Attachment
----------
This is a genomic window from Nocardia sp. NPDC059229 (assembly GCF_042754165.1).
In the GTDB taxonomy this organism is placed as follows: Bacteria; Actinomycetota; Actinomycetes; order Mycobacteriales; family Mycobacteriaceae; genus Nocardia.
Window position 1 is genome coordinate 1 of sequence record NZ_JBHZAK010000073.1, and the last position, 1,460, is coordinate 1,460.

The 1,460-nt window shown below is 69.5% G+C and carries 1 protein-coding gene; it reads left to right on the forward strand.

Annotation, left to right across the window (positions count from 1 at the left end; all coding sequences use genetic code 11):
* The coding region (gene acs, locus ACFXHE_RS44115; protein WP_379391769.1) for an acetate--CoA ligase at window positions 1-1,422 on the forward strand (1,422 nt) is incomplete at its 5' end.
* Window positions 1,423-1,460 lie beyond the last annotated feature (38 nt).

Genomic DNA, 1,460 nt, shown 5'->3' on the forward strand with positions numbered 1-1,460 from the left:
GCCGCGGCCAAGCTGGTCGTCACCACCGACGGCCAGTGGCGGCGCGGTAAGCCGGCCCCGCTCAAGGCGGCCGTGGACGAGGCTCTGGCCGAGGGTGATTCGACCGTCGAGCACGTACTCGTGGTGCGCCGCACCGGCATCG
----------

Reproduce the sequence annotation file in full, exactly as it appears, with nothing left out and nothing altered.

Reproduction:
This is a genomic window from Nocardia sp. NPDC059229 (assembly GCF_042754165.1).
In the GTDB taxonomy this organism is placed as follows: Bacteria; Actinomycetota; Actinomycetes; order Mycobacteriales; family Mycobacteriaceae; genus Nocardia.
Window position 1 is genome coordinate 1 of sequence record NZ_JBHZAK010000073.1, and the last position, 1,460, is coordinate 1,460.

The 1,460-nt window shown below is 69.5% G+C and carries 1 protein-coding gene; it reads left to right on the forward strand.

Annotation, left to right across the window (positions count from 1 at the left end; all coding sequences use genetic code 11):
* The coding region (gene acs, locus ACFXHE_RS44115; protein WP_379391769.1) for an acetate--CoA ligase at window positions 1-1,422 on the forward strand (1,422 nt) is incomplete at its 5' end.
* Window positions 1,423-1,460 lie beyond the last annotated feature (38 nt).

Genomic DNA, 1,460 nt, shown 5'->3' on the forward strand with positions numbered 1-1,460 from the left:
GCCGCGGCCAAGCTGGTCGTCACCACCGACGGCCAGTGGCGGCGCGGTAAGCCGGCCCCGCTCAAGGCGGCCGTGGACGAGGCTCTGGCCGAGGGTGATTCGACCGTCGAGCACGTACTCGTGGTGCGCCGCACCGGCATCG